by R.A. Forster
Published by Pinnacle Books
Kensington Publishing Corporation
1998, 384 pages
Buy it online
Lauren Kingsley, assigned as the lead prosecuting attorney for the hottest case to hit Los Angeles in years, believes her hard work in the U.S. Attorney's Office has finally paid off. Lauren doesn't realize she is simply a pawn in a political game of chess.
Following a rash of bombings across the country, the IRS complex in downtown L. A. becomes the next target. Innocent people die, and the elusive Independent Militia is blamed.
The police luck-out with eyewitnesses, physical evidence, and the quick arrest of two Militiamen. The U.S. Attorney's Office should look like demigods. Except for one small problem.
The Fourth Amendment clearly guards against unreasonable search and seizure, but the arresting officer fails to follow standard police procedures. The public doesn't care about insignificant details like maintaining individuals' rights: they want the bombings stopped and the guilty parties brought to justice.
The judge assigned to the case is a personal friend of Lauren's. Seizing this opportunity, the U.S. Attorney assigns her as the lead prosecutor in the hopes that Lauren's personal relationship with the Judge will sway him to allow the evidence to stand. But Judge Wilson Caufield is a man of the law. In his courtroom, there is no venue or deference shown the lawyers pleading their cases before him.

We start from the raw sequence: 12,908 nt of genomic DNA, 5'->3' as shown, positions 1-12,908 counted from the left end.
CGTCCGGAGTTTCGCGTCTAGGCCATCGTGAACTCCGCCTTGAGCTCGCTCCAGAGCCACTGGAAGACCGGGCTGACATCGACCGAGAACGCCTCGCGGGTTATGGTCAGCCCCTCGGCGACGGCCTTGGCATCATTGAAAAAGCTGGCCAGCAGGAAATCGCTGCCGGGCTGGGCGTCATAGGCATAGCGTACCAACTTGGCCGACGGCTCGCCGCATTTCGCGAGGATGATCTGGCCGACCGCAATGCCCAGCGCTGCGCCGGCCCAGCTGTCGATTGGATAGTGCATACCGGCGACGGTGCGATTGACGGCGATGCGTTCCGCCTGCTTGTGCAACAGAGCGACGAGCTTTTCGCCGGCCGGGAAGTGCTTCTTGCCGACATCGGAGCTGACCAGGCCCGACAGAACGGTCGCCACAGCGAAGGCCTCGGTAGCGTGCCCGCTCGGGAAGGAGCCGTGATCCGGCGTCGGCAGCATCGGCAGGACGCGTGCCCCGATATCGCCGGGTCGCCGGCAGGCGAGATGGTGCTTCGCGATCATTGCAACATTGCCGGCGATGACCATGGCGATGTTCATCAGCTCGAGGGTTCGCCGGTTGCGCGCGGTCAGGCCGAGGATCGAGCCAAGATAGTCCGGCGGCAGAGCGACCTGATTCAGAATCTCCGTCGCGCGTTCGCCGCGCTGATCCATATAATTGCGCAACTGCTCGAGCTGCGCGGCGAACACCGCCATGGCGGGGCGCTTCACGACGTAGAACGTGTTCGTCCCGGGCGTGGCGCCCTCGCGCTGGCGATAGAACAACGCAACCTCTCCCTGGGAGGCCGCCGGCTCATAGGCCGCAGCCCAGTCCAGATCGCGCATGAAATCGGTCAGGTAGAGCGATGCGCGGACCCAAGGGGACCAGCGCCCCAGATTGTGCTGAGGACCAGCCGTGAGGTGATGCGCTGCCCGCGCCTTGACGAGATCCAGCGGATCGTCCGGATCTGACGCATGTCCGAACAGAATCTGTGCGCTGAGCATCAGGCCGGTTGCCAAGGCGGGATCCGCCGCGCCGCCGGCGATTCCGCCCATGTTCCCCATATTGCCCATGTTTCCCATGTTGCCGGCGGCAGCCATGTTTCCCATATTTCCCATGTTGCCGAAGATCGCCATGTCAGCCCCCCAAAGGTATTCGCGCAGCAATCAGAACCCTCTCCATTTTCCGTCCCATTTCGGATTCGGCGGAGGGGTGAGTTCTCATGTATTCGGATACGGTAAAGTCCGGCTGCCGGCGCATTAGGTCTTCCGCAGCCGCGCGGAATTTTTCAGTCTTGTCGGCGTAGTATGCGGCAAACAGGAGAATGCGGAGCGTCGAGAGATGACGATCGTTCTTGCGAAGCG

While Lauren struggles to build a case, FBI agent Eli Warner begins to investigate Judge Caufield. During his investigation, Eli stumbles across something that raises his suspicions. Does the esteemed Judge have skeletons in his family closet?
In typical R. A. Forster fashion, The Mentor hooks the reader on page one and doesn't release them until the last word is devoured. In an intense roller coaster ride, Ms. Forster guides the reader through dark alleys and stately courtrooms to discover the fine line between right and wrong, good and evil, and how easily it can be erased.
As the lives of her characters unfold, the reader has the pleasure of watching a master storyteller weave her powerful tale. In this deadly game, as in life, nothing is as it seems. Instead, reality prevails, with its multifaceted dips and curves in the roadway of life.
The Mentor ensures Ms. Forster's place as one of today's best writers of legal thrillers. With a cast of characters as real as your own next door neighbors and an easily identifiable story, the book is impossible to put down.
Review by Robin Nobles